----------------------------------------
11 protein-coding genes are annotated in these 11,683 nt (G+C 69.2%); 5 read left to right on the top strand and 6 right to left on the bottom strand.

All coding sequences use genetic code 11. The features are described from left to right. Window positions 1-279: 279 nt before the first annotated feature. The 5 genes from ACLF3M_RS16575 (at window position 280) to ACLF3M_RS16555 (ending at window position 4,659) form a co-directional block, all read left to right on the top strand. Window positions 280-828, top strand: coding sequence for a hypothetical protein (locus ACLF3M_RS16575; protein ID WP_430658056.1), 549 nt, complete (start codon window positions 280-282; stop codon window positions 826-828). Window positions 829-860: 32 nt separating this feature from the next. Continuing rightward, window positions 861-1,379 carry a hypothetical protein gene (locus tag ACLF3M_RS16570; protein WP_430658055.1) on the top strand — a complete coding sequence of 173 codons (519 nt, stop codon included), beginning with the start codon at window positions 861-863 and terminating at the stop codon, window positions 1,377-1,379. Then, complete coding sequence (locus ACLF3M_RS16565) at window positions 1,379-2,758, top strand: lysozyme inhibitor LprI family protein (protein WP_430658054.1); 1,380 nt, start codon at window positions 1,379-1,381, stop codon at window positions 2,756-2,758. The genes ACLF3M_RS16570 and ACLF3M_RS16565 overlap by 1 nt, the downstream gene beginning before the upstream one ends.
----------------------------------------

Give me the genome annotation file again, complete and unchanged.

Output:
11 protein-coding genes are annotated in these 11,683 nt (G+C 69.2%); 5 read left to right on the top strand and 6 right to left on the bottom strand.

All coding sequences use genetic code 11. The features are described from left to right. Window positions 1-279: 279 nt before the first annotated feature. The 5 genes from ACLF3M_RS16575 (at window position 280) to ACLF3M_RS16555 (ending at window position 4,659) form a co-directional block, all read left to right on the top strand. Window positions 280-828, top strand: coding sequence for a hypothetical protein (locus ACLF3M_RS16575; protein ID WP_430658056.1), 549 nt, complete (start codon window positions 280-282; stop codon window positions 826-828). Window positions 829-860: 32 nt separating this feature from the next. Continuing rightward, window positions 861-1,379 carry a hypothetical protein gene (locus tag ACLF3M_RS16570; protein WP_430658055.1) on the top strand — a complete coding sequence of 173 codons (519 nt, stop codon included), beginning with the start codon at window positions 861-863 and terminating at the stop codon, window positions 1,377-1,379. Then, complete coding sequence (locus ACLF3M_RS16565) at window positions 1,379-2,758, top strand: lysozyme inhibitor LprI family protein (protein WP_430658054.1); 1,380 nt, start codon at window positions 1,379-1,381, stop codon at window positions 2,756-2,758. The genes ACLF3M_RS16570 and ACLF3M_RS16565 overlap by 1 nt, the downstream gene beginning before the upstream one ends.